Saturday, May 09, 2009

REVIEW: Star Trek is a Winner

Warning: if you don't like spoilers, don't read this. True Trek fans don't mind the spoilers.

I'm a Star Trek fan from Day One. I vividly remember watching the Man Trap episode on Sep 8, 1966. I was only 4 years old at the time, and it was the most terrifying thing I'd seen up to that date. Today I know enough not to confuse it with hard science fiction, but I'm willing to set aside physics for Star Trek. As a hard-core fan, I'm of the opinion that you do not under any circumstances EVER mess with the original characters.

This is one of the reasons I love Star Trek Phase II, where James Cawley and a host of volunteers have not only accurately mimicked the look and feel of the original series, but have managed to bridge the gap between it and the original cast movies. So it was with not a little trepidation that I heard that J.J. Abrams was going to "reboot" Trek. Then I saw the leaked photos, like this monstrous parody of the Enterprise:
Remember what I said about not messing with the cast? It goes triple for the Enterprise. Looking at this re-design, and the horrible and cramped styling salon that passes for a bridge, I felt sure that Montgomery Scott himself would slingshot himself to 2009 and personally kick J.J. Abrams ass.
That's not the bridge of the Enterprise... it's an Apple store.

So my expectations going into this movie were basically, "this is going to suck."

Well, now I've seen the new Star Trek movie, and contrary to my expectations, it didn't suck. It didn't just entertain. It rocked! Now for the spoilers.

It's a re-boot alright. A very pissed off Romulan (Nero, played by Eric Bana), goes back in time after the destruction of Romulus. His intent is to destroy Vulcan and the Federation, thus pre-emptively avenging his homeworld. His first act: he destroys the ship on which George Kirk, father of James T. Kirk, is serving. Growing up fatherless, Jim Kirk doesn't rush off at the first possible opportunity to follow his father into Starfleet, choosing instead to be the dysfunctional "rebel without a cause". Nevertheless, he's talked into Starfleet by Christopher Pike, years after he would have otherwise joined. There he meets the crew we've all known.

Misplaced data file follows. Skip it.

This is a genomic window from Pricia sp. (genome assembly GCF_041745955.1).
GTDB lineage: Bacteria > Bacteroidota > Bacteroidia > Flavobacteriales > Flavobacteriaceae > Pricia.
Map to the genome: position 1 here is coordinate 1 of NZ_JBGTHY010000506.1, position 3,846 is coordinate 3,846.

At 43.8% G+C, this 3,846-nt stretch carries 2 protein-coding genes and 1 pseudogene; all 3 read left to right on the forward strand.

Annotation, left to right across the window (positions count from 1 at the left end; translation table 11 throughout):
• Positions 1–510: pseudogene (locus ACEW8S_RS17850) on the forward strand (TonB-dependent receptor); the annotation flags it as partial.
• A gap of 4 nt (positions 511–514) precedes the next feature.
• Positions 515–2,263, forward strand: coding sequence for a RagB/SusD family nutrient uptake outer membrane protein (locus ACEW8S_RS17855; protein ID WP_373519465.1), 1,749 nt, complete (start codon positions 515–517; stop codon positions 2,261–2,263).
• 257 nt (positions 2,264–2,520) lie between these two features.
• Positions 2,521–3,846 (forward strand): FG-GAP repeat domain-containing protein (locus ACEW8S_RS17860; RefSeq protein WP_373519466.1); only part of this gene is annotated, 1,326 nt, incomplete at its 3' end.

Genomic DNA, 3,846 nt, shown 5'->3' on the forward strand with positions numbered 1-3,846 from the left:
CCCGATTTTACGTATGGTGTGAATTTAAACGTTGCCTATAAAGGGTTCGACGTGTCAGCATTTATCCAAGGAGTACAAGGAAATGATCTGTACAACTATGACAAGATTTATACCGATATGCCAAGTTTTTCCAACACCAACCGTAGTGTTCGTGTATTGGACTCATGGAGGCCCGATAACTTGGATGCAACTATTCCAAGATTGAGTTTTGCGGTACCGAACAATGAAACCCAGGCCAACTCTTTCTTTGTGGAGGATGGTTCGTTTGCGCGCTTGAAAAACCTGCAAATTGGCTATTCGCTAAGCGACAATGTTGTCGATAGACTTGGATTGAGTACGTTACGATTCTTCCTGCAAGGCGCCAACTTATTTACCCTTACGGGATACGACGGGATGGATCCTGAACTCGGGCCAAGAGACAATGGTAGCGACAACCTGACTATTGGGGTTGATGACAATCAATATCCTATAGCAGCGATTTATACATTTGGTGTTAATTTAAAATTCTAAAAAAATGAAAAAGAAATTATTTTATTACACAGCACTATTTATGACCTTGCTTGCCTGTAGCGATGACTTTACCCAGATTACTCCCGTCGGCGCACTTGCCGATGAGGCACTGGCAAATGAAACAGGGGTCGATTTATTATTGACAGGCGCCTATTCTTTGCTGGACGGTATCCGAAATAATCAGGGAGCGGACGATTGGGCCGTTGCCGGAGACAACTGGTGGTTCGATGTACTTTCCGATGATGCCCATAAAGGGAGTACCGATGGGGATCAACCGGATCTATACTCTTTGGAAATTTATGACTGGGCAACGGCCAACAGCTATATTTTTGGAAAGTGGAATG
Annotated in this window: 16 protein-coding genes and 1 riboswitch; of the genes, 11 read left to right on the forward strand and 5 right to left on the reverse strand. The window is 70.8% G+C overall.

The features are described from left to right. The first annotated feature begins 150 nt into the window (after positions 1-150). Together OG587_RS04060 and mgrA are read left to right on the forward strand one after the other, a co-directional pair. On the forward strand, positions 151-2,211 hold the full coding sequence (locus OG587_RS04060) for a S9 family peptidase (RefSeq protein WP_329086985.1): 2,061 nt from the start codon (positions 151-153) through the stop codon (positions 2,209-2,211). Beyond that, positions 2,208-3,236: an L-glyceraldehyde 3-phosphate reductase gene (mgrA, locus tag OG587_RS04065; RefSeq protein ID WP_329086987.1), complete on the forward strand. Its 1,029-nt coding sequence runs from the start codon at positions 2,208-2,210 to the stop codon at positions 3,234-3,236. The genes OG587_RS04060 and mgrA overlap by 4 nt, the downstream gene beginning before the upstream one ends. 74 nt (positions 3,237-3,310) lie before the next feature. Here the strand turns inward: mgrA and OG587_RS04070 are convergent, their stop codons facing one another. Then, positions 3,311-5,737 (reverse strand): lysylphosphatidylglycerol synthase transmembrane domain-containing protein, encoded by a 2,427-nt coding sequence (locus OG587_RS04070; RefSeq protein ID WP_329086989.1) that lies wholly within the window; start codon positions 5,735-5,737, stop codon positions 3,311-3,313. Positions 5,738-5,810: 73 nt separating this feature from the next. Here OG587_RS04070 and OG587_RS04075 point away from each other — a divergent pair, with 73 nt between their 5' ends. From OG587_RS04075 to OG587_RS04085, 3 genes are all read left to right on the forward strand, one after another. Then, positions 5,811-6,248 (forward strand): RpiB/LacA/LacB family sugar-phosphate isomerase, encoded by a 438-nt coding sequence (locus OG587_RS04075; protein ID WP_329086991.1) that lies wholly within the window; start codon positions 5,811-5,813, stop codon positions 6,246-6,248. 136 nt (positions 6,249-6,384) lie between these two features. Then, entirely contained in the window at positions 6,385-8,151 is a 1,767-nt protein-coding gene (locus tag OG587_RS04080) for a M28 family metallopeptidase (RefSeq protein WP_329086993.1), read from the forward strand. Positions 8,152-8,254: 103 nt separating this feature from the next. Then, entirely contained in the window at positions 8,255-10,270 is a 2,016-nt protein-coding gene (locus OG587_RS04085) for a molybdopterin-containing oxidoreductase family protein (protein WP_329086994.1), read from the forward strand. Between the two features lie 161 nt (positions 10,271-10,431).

Now, you can already see a departure from the original Trek universe... and it makes perfect sense. Kirk is no longer the "stack of books with legs" described by Gary Mitchell. In fact, Mitchell doesn't appear at all, having graduated in an earlier class. Kirk's assignment on the Farragut never happens, as he spent it riding motorcycles, chasing skirts, and getting drunk.

Even the design changes to the ship make sense. Here's my theory... a brilliant young engineer (let's call him "Ensign Matt Jeffries") was aboard the USS Kelvin when Nero destroyed it. Thus he was never assigned to the engineering design section of Starfleet, and all of the influences that he would have had on the design of the Enterprise were missing. Thus we have the squat, pipe-laden thing of the movie rather than something much cooler, like this:
Along the way, we discover why Spock turned down assignment to the Vulcan Science Academy, earning Sarek's ire for all those years in the original series. But a major, yet necessary, departure from the original canon prevents the same rift from forming in the new continuity. We learn why McCoy is called "Bones" (it's not short for "sawbones"). And we see Uhura and Chekov more competent than we've ever seen them before. We also get to see a bit of where Montgomery Scott may have wound up without a Captain Jim Kirk to request his posting to the Enterprise.